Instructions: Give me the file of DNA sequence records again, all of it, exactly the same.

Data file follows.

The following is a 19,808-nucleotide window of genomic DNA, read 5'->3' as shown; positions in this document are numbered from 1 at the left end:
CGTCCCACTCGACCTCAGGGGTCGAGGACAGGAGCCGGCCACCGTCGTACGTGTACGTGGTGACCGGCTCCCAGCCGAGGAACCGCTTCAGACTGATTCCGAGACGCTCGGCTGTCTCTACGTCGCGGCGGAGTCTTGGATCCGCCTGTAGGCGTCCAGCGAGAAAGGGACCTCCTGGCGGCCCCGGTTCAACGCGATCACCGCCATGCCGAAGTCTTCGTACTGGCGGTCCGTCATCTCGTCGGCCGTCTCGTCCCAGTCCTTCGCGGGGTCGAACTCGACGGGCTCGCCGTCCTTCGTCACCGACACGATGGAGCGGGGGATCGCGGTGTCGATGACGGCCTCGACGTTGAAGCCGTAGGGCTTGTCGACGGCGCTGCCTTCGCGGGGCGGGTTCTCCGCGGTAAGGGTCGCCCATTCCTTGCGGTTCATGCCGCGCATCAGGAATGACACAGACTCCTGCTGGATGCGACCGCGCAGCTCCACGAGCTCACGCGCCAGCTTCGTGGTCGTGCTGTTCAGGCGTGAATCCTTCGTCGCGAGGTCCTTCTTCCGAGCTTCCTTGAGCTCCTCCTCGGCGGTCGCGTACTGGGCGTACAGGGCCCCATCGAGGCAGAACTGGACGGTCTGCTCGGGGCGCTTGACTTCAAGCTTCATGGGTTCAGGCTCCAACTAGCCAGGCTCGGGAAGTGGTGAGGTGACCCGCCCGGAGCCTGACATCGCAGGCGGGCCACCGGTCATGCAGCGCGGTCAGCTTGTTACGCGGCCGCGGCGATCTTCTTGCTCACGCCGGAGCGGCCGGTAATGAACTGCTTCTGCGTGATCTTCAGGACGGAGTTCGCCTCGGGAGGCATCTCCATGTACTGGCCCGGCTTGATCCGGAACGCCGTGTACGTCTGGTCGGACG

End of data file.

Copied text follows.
The following is a 19,808-nucleotide window of genomic DNA, read 5'->3' as shown; positions in this document are numbered from 1 at the left end:
CGTCCCACTCGACCTCAGGGGTCGAGGACAGGAGCCGGCCACCGTCGTACGTGTACGTGGTGACCGGCTCCCAGCCGAGGAACCGCTTCAGACTGATTCCGAGACGCTCGGCTGTCTCTACGTCGCGGCGGAGTCTTGGATCCGCCTGTAGGCGTCCAGCGAGAAAGGGACCTCCTGGCGGCCCCGGTTCAACGCGATCACCGCCATGCCGAAGTCTTCGTACTGGCGGTCCGTCATCTCGTCGGCCGTCTCGTCCCAGTCCTTCGCGGGGTCGAACTCGACGGGCTCGCCGTCCTTCGTCACCGACACGATGGAGCGGGGGATCGCGGTGTCGATGACGGCCTCGACGTTGAAGCCGTAGGGCTTGTCGACGGCGCTGCCTTCGCGGGGCGGGTTCTCCGCGGTAAGGGTCGCCCATTCCTTGCGGTTCATGCCGCGCATCAGGAATGACACAGACTCCTGCTGGATGCGACCGCGCAGCTCCACGAGCTCACGCGCCAGCTTCGTGGTCGTGCTGTTCAGGCGTGAATCCTTCGTCGCGAGGTCCTTCTTCCGAGCTTCCTTGAGCTCCTCCTCGGCGGTCGCGTACTGGGCGTACAGGGCCCCATCGAGGCAGAACTGGACGGTCTGCTCGGGGCGCTTGACTTCAAGCTTCATGGGTTCAGGCTCCAACTAGCCAGGCTCGGGAAGTGGTGAGGTGACCCGCCCGGAGCCTGACATCGCAGGCGGGCCACCGGTCATGCAGCGCGGTCAGCTTGTTACGCGGCCGCGGCGATCTTCTTGCTCACGCCGGAGCGGCCGGTAATGAACTGCTTCTGCGTGATCTTCAGGACGGAGTTCGCCTCGGGAGGCATCTCCATGTACTGGCCCGGCTTGATCCGGAACGCCGTGTACGTCTGGTCGGACG